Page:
Bailaman reports that to counter the incumbent President Mahinda Rajapaksa's immense popularity after defeating the Tamil Tigers, “the main opposition party in Sri Lanka (UNP) has formed an alliance to contest at the presidential elections. Led by UNP the new alliance will contest as the United National Front.”
There is a twist in this candidature as per Bailaman:
Interestingly Ranil Wickremasinghe has pledged to abolish Executive Presidency in Sri Lanka if his party wins. With his new set of conditions which requires Fonseka to agree to Ranil Wickremasinghe as PM, Fonseka's role in the governance of Sri Lanka will be minimal.
However Dzone reports quoting the Sunday Leader that:
Reliable sources who spoke on condition of anonymity said Fonseka has categorically stated that he will not abolish the Executive Presidency. Abolishing Executive Presidency is a vital component of the campaign spearheaded by the United National Alliance.
Although the presidential election is not due within 2 years, rumors are that Mahinda Rajapaksa may hold them as early as possible, predictably in early 2010 to take advantage of his current public support. Speculations are high in the Sri Lankan blogosphere and Dheshapaluwa lists 7 reasons why Gen. Sarath Fonseka will run for President of Sri Lanka. To contest at the election Fonseka had to resign from his post in the Sri Lankan military immediately as the government is likely to announce election dates on Sunday, November 15, 2009.
And the expected happened today. Suranimala reports:
It is reliably learnt that Chief of Defence Staff General Sarath Fonseka has handed over his letter of resignation from the post of CDS to the President Office today. It is also reported that Gen. Fonseka has mentioned 16 reasons on his letter of resignation as to why he decided to resign.
Another fact may have induced Fonseka to resign. Sudha Ramachandran at Asia Times tells how Sri Lanka was split over war honors as Rajapaksa's allies downplayed Fonsekas contribution in defeating the LTTE and even had launched a campaign projecting Rajapaksa as “Sri Lanka's savior”:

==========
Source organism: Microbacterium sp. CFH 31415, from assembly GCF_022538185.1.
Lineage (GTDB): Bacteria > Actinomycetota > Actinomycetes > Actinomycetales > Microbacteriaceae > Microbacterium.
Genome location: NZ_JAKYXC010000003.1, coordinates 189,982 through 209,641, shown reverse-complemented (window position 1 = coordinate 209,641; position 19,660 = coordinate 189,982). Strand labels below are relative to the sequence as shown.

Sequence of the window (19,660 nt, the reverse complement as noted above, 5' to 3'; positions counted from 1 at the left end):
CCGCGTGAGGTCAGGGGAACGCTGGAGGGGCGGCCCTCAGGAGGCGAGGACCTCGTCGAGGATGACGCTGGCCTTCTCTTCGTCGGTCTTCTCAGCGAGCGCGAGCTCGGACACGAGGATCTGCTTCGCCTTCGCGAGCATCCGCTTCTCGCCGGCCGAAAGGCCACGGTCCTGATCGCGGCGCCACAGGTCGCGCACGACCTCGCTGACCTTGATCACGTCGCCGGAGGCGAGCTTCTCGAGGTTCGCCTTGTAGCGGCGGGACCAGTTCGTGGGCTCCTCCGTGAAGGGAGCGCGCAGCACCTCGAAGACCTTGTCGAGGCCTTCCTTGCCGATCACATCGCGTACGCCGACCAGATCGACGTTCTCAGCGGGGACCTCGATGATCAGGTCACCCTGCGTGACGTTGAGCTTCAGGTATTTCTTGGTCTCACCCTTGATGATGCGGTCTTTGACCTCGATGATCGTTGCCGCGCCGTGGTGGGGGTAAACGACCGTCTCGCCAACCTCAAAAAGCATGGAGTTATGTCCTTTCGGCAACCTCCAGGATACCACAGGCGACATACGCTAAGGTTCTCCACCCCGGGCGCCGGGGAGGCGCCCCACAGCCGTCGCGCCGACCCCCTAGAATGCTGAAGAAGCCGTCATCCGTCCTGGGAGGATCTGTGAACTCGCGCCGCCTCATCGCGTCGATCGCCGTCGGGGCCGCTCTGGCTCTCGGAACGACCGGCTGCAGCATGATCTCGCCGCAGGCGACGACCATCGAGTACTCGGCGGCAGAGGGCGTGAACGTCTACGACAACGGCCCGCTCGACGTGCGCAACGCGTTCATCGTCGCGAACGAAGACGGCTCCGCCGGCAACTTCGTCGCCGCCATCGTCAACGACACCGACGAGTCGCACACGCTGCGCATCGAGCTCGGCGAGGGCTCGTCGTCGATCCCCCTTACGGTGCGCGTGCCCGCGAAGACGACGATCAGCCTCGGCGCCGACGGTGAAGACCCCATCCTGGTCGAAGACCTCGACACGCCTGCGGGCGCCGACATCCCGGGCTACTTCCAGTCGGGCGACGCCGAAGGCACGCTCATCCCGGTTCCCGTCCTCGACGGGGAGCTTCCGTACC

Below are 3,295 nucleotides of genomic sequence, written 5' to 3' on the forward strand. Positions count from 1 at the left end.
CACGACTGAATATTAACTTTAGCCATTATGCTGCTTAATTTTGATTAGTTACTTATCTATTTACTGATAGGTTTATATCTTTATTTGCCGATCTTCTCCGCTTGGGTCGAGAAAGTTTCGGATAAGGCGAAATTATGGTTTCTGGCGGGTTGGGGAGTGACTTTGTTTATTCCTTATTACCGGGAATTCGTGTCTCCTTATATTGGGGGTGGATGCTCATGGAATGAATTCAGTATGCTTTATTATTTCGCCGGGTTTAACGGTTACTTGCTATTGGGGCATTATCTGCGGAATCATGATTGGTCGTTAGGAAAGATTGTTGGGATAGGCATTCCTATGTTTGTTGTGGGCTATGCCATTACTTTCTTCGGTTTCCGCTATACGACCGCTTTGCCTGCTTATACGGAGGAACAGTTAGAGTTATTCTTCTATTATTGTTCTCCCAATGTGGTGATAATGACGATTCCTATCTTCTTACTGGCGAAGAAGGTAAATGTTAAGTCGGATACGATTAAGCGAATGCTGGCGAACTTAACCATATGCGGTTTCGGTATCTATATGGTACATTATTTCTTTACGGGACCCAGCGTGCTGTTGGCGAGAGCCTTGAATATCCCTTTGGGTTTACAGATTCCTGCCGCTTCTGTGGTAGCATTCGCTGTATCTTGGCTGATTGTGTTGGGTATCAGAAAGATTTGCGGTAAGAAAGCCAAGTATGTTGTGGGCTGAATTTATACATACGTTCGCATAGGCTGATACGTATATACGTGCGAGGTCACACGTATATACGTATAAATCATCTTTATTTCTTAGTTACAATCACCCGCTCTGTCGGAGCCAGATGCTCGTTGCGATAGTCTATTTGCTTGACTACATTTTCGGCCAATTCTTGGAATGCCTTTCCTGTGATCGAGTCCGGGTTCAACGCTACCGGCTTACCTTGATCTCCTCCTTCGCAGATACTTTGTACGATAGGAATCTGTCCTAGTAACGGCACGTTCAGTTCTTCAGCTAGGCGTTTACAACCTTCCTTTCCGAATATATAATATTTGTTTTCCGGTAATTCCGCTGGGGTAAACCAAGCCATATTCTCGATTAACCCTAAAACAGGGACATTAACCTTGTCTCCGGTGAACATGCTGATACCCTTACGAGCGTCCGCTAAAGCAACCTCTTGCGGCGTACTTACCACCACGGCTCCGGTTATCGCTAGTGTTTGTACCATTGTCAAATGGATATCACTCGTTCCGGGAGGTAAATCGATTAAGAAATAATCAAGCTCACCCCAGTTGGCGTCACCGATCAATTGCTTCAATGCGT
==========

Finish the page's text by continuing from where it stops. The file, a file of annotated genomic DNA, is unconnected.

Fonseka was a big part of the offensive, leading crucial military offensives. He was army commander from December 2005 to July this year, leading the planning of the final phases of the “Eelam War IV”, which culminated in the final defeat of the LTTE.
The Rajapaksa government has tried to downplay his contribution. “It was President Rajapaksa and his brother, Defense Secretary Gotabhaya Rajapaksa, who steered the forces to victory against the LTTE,” Labor Minister Mervyn Silva said at a public rally recently, calling on Fonseka and others not to take “personal credit” for the victory.
Fonseka, an US Green Card holder, also was subjected to controversy recently as the US Home Security Department attempted to “interview him over allegations on war crimes in the last phase of the war”, reports Lanka Polity. Sri Lankan government objected mentioning that “he has no authority to share any information relating to national security with third parties.”
Bloggers are also weighing in on Foneska's probable candidacy. Lanka Libertarian thinks that this is a game of the opposition leader Ranil Wickremasinghe (UNP):
Ranil does not expect Fonseka to win if he is the opposition presidential candidate.
He is just fighting for his own political survival as unp leader in case of elections. He wants to revive the unp grassroots for parliamentary elections to prevent another dismal showing, and then hope to remain in control of unp after fonseka loses (or if there is no presidential election).
Indrajit Samarajiva at Indi.ca shows the irony of the situation:
The UNP traditionally includes minorities (though the riots were under a UNP government). They would now give northern Tamils the choice between the guy who bombed them and they guy who ordered the bombing. But stranger things have happened.
Lionel Bopage at Groundviews is apprehensive about another military chief turned democratic leader and poses some questions:
Under the circumstances, what guarantee is there whatever bourgeois democratic characteristics that remain in Sri Lanka will not be brought to an end by an army general elected as President of the country? Would not one want to remain President for life once elected? What are the safeguards that could be applied in such circumstances?